In this society, we are often over zealous on what and what not to drink or eat. Today, I am remembering my mom (or "mother" as she preferred to be called) and her living habits. She listened but did not change her living habits when a news article came out saying - don't eat this, do drink this, that is bad for your health, etc etc. What she did do was give me a pattern that seems to work out in the long run. She told me when she was 86 years old, when I was telling her I needed to cut down my intake of coffee - "Hey, I am 86 and I drink lots of coffee every day. You like coffee? Drink it. Your body says it is good for you." Keep in mind that my dear wife says - "don't drink so much coffee; it is bad for you." Well, I can go to sleep on several cups, sooooo .... Different strokes for different folks.

Today as I was reading the news, I came across yet another scientific study that says coffee has its possible benefits (isn't it odd that there is such a reluctance to commit to a conclusion?), so that is my motivation for speaking out on this. Give me coffee. I got a cup in my hand right now!

So I am sharing the news with you. Starbucks is a health joint(maybe I should be a bit more politically sensitive - there are other health joints out there). If you want to avoid Dementia - drink coffee. If you want to lower your risk of Parkinson's disease or lower your chances of arterial disease, drink coffee. OK, now I am stretching this a little, yet I have read several articles on the subject this morning and the conclusion is that coffee is perhaps not bad for you and in fact perhaps good. See? I can be non-committal also. Java now, Java tomorrow, Java forever! My pot of java is mine to drink.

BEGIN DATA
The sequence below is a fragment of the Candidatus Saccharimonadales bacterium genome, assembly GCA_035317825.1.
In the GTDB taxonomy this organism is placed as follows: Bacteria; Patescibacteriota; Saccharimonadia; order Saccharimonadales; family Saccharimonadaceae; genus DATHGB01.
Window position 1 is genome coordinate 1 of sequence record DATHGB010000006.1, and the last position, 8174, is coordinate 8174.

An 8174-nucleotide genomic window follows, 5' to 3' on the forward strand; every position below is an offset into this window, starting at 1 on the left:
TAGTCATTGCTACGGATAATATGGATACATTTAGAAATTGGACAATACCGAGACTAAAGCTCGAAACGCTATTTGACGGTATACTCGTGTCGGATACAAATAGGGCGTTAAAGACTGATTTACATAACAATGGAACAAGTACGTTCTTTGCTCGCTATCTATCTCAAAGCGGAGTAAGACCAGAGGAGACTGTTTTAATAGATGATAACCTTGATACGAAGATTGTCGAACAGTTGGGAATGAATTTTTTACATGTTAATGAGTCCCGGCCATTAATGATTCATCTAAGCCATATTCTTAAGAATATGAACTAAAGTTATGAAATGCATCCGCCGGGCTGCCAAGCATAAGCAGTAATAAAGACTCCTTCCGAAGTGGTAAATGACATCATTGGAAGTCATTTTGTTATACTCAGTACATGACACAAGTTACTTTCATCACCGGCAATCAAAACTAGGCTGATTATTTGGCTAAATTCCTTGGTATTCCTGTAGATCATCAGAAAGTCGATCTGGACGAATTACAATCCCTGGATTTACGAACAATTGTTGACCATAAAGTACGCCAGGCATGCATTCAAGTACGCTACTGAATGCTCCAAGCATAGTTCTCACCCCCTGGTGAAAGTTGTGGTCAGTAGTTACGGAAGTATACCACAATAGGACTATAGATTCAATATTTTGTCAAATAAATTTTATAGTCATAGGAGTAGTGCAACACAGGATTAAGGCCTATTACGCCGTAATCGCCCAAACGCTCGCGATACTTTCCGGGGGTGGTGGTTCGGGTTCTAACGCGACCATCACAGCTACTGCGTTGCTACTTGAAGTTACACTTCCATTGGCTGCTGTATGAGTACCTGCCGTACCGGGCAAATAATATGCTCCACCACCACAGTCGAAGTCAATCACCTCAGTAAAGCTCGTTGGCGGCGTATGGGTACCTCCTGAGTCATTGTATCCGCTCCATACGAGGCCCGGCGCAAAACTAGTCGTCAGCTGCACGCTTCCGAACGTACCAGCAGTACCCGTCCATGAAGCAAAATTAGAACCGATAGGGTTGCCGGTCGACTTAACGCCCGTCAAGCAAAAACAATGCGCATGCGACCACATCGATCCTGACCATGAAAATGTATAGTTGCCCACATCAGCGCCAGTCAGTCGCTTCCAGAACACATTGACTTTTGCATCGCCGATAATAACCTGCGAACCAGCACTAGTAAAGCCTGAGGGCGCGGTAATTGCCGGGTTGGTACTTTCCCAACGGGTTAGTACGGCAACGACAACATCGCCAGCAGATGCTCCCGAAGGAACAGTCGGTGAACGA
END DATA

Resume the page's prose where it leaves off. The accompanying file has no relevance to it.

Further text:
You can Google this yourself, but I will give you the New York Times story that started all of this today. "Coffee Linked to Lower Dementia Risk" If you want to see a pretty nice summary of health effects, you might look at this web page - Coffee Science Information Center - summary of findings

Monday, January 12, 2009

Intensive Care (ICU) - procedural issues, hope for the future

Intensive hospital care over the years has become an increasingly important specialty in the medical profession. It is staffed by folks who are under significant stress and who typically aim to make the patient comfortable while administering procedures to improve and stabilize body functions to a state of self sufficiency. While under the care of these special people, a person will be constantly monitored and there will be a rapid response to discomfort and any threatening change of condition. However, I have an experience to tell, as many of you probably do as well, where there are serious issues with the processes and procedures.

In my case, a fairly healthy somewhat weak elderly person incurs a fall, perhaps due to a mild heart attack. She is unable to rise but crawls to an emergency call button in the middle of the night and attempts to get help but passes out just before she gets to the button. Her distress is not discovered for more than a day.

When discovered, she is transported to the hospital and treated in the emergency room where her condition is stabilized. Then she is taken to the ICU unit to be treated and monitored until she can be moved to a regular room. In the ICU, the family is solaced to see her being cared for intensively. She is connected to a heart monitor and a breathing monitor; she is apparently comfortable. Now her family sees and hears that her vital signs indicate that she is OK. One day later, this person is conscious and able to discern what is happening around her. Things are looking up!

In two days, she looks better and is moved to a regular room. She smiles and is happy to be around her family. The heart starts to beat at a high pace, so she is moved back to the ICU. Now after two days, new problems surface. Her skin is damaged by laying on the floor. She is beginning to suffer more from the weakness of being bed ridden along with the trauma of the fall and laying on the floor.